1. Skip to navigation
  2. Skip to content
  3. Skip to sidebar

Where’s my green card?

Longer waiting times expected for EB-5 immigrant investors

The US Department of State estimates longer waiting periods for EB-5 immigrant investors from the top six participating countries: China, Vietnam, India, Brazil, Taiwan and South Korea.

Waiting periods have long existed for immigrant investors born in mainland China and recently, EB-5 visa applicants from Viet Nam have been facing them. The State Department’s Visa Bulletin for June 2018 shows that EB-5 immigrant visas are only available to people born in China and Vietnam who applied before August 1, 2014. Now, the State Department predicts the likelihood, in the near future, of waiting periods for people born in the other four above-named countries.

The State Department predicts that, for people born in India, EB-5 will remain currently available until 2019 and that EB-5 is likely to remain available without longer waiting times for people born in Brazil, Taiwan and South Korea until 2020.

The US limits the number of immigrant visas and green cards issued each fiscal year. The limits are based on both visa category and country of birth. Each country has potentially the same supply. Only 10,000 EB-5 immigrant visas are available each fiscal year (October 1, 2017, was day one for FY2018). This small allocation is shared by immigrant investors and the family members who immigrate with them.

In addition to the countries mentioned above, the State Department reports increases in demand from Russia, Japan, Colombia and Venezuela.

While each country is entitled to 7 percent of the annual supply (i.e., 700 visas), any unused visas are allocated in order of immigrant petition receipt date, regardless of place of birth. In the past, that resulted in more China-born immigrants. As the demand from other countries increases, expect fewer unused visas and longer waiting periods.

For example, in FY2017 China received 75 percent (or 7,567) of all EB-5 immigrant visas because of unused visas allocated to other countries. Due to increasing demand from other countries, China will likely get fewer visas this year and in the future. The State Department puts the number at 4,500 in FY2018 and 3,500 in FY2019 (or less than half that of FY2017).

The bottom line: It is more important than ever for immigrant investors to file their petitions as early as possible. The date that the government receives the petition is the priority date.

The Visa Bulletin allocates immigrant visas by priority date. The sooner immigrants make their investment and file the petition, the faster they will get resident status. Petitions are processed slowly by the government. Since the priority date is the date that petitions are first received, immigrant investors are already in line during processing.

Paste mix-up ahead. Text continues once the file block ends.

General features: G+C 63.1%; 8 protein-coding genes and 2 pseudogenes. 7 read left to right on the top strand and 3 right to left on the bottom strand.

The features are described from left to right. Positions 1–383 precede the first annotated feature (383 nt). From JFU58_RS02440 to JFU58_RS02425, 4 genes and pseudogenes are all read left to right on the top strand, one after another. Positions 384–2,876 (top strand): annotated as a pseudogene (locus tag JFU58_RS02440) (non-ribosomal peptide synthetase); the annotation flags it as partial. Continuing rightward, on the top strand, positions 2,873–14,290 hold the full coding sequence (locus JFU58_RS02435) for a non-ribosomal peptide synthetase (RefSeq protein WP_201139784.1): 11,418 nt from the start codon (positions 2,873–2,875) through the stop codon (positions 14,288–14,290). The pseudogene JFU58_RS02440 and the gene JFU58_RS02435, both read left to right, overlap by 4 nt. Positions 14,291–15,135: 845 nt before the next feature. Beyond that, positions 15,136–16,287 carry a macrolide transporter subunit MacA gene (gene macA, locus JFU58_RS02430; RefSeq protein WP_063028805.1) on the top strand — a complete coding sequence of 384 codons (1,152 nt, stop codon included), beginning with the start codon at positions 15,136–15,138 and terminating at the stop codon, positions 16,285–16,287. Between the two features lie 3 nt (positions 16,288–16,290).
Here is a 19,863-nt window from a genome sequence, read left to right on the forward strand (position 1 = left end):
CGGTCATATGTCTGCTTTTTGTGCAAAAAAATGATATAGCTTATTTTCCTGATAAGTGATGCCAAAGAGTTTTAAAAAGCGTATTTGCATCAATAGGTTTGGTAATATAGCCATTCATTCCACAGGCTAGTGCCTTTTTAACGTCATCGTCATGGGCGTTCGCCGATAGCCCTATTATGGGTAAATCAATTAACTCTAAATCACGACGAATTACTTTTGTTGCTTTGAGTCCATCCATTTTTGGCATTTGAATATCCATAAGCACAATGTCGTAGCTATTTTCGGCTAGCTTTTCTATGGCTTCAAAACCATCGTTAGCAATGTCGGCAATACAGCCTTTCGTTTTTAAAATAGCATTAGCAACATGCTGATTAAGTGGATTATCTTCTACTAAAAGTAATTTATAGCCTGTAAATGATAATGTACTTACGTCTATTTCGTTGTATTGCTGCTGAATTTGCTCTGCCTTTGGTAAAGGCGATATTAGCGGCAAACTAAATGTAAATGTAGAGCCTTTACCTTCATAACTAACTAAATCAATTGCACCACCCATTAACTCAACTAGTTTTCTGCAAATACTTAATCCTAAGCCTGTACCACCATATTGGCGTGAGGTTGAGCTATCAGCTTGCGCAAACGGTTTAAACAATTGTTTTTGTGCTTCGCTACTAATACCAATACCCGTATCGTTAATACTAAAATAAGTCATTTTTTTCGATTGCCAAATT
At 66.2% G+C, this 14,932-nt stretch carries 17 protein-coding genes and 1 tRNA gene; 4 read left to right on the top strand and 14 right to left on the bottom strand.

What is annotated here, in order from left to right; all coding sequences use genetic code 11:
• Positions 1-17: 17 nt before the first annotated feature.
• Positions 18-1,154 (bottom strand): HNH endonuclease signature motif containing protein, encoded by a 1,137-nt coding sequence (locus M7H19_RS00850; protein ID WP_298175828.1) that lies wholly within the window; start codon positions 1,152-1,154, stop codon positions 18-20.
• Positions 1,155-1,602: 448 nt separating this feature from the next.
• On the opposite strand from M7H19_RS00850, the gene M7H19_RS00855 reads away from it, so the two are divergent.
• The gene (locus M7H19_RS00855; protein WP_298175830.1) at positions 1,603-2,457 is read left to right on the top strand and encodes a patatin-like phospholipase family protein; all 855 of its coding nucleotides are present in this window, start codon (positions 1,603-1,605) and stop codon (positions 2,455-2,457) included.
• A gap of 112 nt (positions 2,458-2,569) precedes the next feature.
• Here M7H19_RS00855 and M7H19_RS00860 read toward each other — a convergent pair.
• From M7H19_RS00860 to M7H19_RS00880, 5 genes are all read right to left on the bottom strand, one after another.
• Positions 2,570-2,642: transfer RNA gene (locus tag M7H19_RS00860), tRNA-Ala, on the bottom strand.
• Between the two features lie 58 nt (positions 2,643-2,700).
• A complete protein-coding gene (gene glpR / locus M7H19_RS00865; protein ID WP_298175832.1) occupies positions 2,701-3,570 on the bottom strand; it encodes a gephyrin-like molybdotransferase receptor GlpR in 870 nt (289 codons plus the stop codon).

There are federal legislative and regulatory proposals pending that would at least partially address this problem. But these are only proposals and it is not clear when they will become law, if ever. One thing is certain: Unless and until Congress increases the annual supply of EB-5 visas, increasingly long waiting periods will create hardships on immigrant investors that will likely result in less job creation for American workers.

EB-5 refers to the employment-based, fifth preference immigrant visa classification. EB-5 is the US immigrant investor program that grants immigrant visas and resident status (or green cards) to individuals who make an at-risk investment that creates, directly or indirectly, full-time equivalent jobs for at least 10 American workers. The required dollar amount of investment is currently US$1 million, although US$500,000 is acceptable in targeted employment areas where the government wants to encourage job creation, generally high-unemployment or rural areas.

, , , , , , , ,

Where’s my green card?

Potential new rules for Russian work or residency permits

Migrant Workers Learning

The Federation Council (the upper house of the Federal Assembly of Russia) approved on April 16 a law requiring foreign citizens to take examinations in Russian history, legislation and language in order to receive a certificate necessary for obtaining work permits and permanent or temporary residence permits. If the law is signed by Russian President Vladimir Putin, practically all categories of foreign employees (visa or non-visa) working in Russia – irrespective of whether they are migrants from the countries of the former Soviet Union working as street cleaners or skilled drilling engineers from elsewhere — will be required to comply as of January 1, 2015. The law will also apply to foreign workers employed as nannies, housekeepers, etc., and foreigners obtaining Russian permanent or temporary residence permits.

These new rules will not affect highly-qualified specialists (foreign employees earning more than approximately 40,000 euros a year who hold an applicable work permit) who work in Russia and foreign students of accredited state educational institutions who wish to work simultaneously with their studies.  In addition, applicants for a Russian permanent or temporary residence permit under 18 years old or over 65 (men) or 60 (women), as well as a few other categories of foreign citizens, will be exempt from such examinations.

Legislators believe the changes will be an important step towards the adaptation and integration of foreign citizens in Russia.

, , , , , , ,

Potential new rules for Russian work or residency permits